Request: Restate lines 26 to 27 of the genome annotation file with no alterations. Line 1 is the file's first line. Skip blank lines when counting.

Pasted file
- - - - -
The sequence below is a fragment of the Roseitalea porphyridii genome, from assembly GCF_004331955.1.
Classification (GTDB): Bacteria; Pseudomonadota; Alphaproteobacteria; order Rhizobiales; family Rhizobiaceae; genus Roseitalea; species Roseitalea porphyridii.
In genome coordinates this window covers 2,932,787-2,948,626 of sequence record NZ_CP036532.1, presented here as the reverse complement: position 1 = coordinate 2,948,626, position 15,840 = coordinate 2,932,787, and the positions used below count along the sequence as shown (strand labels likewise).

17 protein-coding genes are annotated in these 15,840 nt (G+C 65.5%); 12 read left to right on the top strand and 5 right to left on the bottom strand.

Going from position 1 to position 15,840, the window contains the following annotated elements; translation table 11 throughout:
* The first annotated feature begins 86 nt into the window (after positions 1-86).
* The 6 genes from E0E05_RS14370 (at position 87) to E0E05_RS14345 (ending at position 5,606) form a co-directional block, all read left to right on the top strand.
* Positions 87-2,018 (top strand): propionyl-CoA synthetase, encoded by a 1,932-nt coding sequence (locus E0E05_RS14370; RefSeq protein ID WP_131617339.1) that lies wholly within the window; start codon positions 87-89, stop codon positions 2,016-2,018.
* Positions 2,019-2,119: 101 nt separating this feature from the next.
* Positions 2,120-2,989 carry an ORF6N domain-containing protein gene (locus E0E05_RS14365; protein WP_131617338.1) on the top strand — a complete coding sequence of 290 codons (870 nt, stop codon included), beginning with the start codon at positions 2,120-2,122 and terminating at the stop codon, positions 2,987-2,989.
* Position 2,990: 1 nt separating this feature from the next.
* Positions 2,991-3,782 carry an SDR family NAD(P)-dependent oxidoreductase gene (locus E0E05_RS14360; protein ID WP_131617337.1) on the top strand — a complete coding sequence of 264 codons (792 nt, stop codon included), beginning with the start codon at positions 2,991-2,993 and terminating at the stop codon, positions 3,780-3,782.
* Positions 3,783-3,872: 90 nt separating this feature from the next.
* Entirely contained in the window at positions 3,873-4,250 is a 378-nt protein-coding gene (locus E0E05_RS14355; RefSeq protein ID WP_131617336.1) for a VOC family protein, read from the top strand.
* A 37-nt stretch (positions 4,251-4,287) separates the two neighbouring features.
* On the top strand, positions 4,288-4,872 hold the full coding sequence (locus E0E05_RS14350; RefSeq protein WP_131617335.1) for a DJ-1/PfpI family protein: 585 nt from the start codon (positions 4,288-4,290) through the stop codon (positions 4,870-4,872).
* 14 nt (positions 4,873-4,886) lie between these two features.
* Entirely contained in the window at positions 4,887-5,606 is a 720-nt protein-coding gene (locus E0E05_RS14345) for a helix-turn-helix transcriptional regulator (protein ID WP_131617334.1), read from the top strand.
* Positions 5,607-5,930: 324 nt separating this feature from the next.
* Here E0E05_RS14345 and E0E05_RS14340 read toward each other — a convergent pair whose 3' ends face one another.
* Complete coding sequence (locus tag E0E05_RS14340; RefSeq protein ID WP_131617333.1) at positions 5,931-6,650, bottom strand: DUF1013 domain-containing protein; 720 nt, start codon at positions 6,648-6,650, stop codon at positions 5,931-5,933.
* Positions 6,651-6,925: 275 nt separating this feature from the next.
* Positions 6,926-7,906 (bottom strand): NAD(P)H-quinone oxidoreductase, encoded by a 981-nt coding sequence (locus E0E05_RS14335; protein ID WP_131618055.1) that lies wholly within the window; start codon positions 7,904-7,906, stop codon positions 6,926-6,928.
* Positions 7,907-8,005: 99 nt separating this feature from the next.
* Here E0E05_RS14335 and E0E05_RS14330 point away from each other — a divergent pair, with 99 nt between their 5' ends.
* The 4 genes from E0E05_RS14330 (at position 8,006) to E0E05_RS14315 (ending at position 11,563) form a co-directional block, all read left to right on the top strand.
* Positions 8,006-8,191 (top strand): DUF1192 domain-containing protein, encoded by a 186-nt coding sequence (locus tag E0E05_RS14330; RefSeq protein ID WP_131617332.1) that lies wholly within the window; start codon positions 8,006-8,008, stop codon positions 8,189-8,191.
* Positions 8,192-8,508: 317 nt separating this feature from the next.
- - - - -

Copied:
* The 4 genes from E0E05_RS14330 (at position 8,006) to E0E05_RS14315 (ending at position 11,563) form a co-directional block, all read left to right on the top strand.
* Positions 8,006-8,191 (top strand): DUF1192 domain-containing protein, encoded by a 186-nt coding sequence (locus tag E0E05_RS14330; RefSeq protein ID WP_131617332.1) that lies wholly within the window; start codon positions 8,006-8,008, stop codon positions 8,189-8,191.